Ode to the Road Part 3 – Ideas are not new


 

Ideas are not new

“The problem with the French is that they don’t have a word for ‘entrepreneur’.” The now famous words were (although disputed, almost certainly) spoken by George Bush while talking to Tony Blair at a G8 summit in 2002. I wonder if he knew that his title of Commander-in-chief also consists of two French words…but I digress. The point is, for the subject of the successful new world it is very easy to believe what they borrowed is theirs.

For example, isn’t the attractive architecture on the picture below is of the USA? It must be. Don’t we see this building symbolising the country of the free daily on the news?


White house, built in the 1790s (wikpedia.org)

With that background, this building then will easily look like a mere pale “copy”:


Stourhead estate from 1720s in Wiltshire, England (wikipedia.org).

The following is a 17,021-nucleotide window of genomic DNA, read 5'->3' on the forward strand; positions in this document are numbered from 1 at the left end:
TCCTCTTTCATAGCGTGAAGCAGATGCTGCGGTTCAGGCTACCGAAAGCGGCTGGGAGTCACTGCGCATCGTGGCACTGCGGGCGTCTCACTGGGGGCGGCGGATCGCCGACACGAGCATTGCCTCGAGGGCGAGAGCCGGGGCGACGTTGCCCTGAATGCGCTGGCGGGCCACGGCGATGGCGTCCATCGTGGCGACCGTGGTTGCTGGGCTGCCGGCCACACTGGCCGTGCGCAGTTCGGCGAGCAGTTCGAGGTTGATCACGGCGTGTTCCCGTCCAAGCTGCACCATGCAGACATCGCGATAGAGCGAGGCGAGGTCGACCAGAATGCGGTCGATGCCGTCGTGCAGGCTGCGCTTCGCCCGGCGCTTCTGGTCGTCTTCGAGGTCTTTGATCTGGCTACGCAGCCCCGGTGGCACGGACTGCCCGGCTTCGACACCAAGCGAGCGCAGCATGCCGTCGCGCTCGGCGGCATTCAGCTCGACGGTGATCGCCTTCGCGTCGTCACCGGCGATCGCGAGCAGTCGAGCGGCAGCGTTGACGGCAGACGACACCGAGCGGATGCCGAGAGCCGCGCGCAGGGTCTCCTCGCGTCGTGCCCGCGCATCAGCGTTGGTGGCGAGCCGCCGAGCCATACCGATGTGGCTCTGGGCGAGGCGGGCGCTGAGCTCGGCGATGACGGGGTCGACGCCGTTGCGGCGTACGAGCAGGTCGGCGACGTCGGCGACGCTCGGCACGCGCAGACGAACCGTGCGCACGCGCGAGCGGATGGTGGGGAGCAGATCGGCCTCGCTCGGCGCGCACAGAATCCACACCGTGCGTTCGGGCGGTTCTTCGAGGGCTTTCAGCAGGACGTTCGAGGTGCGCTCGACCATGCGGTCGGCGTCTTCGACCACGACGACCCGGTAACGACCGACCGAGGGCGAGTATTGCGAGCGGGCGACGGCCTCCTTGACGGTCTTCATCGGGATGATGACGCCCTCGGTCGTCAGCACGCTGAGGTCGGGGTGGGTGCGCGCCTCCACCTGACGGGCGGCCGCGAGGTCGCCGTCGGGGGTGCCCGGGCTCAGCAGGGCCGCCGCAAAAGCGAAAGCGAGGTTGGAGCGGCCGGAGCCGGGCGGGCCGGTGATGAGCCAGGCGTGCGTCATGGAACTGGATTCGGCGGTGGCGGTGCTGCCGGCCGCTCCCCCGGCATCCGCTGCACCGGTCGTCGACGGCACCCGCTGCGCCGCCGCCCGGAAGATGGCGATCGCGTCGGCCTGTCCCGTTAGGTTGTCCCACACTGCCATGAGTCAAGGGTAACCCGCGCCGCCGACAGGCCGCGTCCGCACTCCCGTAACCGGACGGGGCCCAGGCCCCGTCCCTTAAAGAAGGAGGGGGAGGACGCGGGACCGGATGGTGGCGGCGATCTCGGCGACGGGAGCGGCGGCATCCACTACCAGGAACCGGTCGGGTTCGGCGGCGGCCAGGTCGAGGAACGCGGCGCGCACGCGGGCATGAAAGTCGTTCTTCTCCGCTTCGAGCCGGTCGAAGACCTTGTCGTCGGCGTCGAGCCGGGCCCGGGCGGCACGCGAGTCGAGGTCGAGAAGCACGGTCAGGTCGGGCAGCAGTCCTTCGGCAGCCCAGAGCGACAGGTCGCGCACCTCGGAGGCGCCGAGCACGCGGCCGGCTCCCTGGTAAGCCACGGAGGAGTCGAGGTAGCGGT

Not many will know that Irish and English examples of this architecture were the basis of the plans for the White house. Even fewer will recognise that both examples belong to the Palladian architecture, named after Venetian architect Andrea Palladino (1508–1580). So, the creativity and innovation came from Venice, copied by the Brits and Irish, Europe’s mini-new world, and finally copied by USA, the world’s proper new world.

 

Replica by stealth: US Supreme Court, Washington D.C.

Open replication (practice?): full scale replica of the Parthenon in Nashville, Tennessee (!)

Original building: Parthenon in Acropolis, Athens, handed over in 439 B.C.

 

Once on this path, aided by patriotism and vanity, why couldn’t the all-conquering west believe that Germans designed their buildings by copying the Walt Disney’s Cinderella Castle, or that the Egyptians modelled their pyramids based on the one in Vegas? Maybe they just didn’t maintain it as well…


 

No one expects ideas to happen on the windswept prairies at the time when trade, cities and universities are somewhere else, it’s just that the popular opinion somehow imagines this ahistorical image.